HomeWinBuzzer NewsWindows 10 Version 2004 Update Forces Tablet Mode on PCs

Windows 10 Version 2004 Update Forces Tablet Mode on PCs

A Patch Tuesday update for Windows 10 version 2004 is forcing tablet mode and spacing issues onto PCs without being triggered.


If there's something we've learned from the ongoing roll out of version 2004 is that it's best to avoid Windows updates during their early stages. However, monthly events are supposed to fix issues. In a worrying trend that is not the case and the message could soon be to avoid important patches during their early stages.

Issues extend to June Patch Tuesday and the cumulative update for Windows 10 version 2004. In the latest problem caused by the updates, Windows 10 KB4557957 is causing an issue for users.

If you're unfamiliar with this patch, it introduced some optimizations for the touch experience on the platform. It allows users to stay in desktop mode when detaching a keyboard. It is part of 's ongoing efforts to create an efficient tablet mode that does not interfere with the user experience.

However, reports suggest the update is causing more problems than it is solving. Some users say Windows 10 version 2004 KB4557957 is forcing the Tablet Mode UI instead of desktop mode, even if a keyboard is attached.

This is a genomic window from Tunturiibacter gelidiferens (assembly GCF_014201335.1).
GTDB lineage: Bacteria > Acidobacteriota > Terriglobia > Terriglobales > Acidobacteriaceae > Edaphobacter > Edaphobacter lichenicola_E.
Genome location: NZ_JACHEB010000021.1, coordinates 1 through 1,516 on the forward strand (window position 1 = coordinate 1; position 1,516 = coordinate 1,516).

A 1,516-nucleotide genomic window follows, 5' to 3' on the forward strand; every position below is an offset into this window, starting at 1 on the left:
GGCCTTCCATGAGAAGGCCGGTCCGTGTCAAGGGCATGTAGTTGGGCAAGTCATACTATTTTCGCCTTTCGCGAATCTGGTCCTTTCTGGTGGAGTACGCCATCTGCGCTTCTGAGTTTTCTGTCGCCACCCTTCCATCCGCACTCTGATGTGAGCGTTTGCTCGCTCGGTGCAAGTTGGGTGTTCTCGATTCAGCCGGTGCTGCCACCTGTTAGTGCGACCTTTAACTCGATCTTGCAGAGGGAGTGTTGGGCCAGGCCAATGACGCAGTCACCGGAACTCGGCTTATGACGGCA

“After installing KB4557957 I noticed extra spacing between icons on the taskbar and between items in ,” one user noted in the Feedback Hub (via WindowsLatest).

Losing Faith

These are the kinds of problems Microsoft needs to avoid. Too often Patch updates are causing an array of new problems. Considering many patches are security critical, it leaves users in a poor position… download a patch that causes problems on their PC or leave their machine unsecured.

Most users accept the scope of Windows 10 means feature updates arrive with issues. However, when the fixes cause issues, that's a problem for Microsoft. Fortunately, this KB4557957 problem can be filed under “annoying” rather than potentially dangerous.

There's also an easy workaround for the problem:

  • Open Windows Search (Win+S).
  • Type ‘Tablet settings”.
  • click “Change additional tablet settings”.
  • Turn off all options for “When I'm not using tablet mode”
  • Reboot the system
Luke Jones
Luke Jones
Luke has been writing about all things tech for more than five years. He is following Microsoft closely to bring you the latest news about Windows, Office, Azure, Skype, HoloLens and all the rest of their products.

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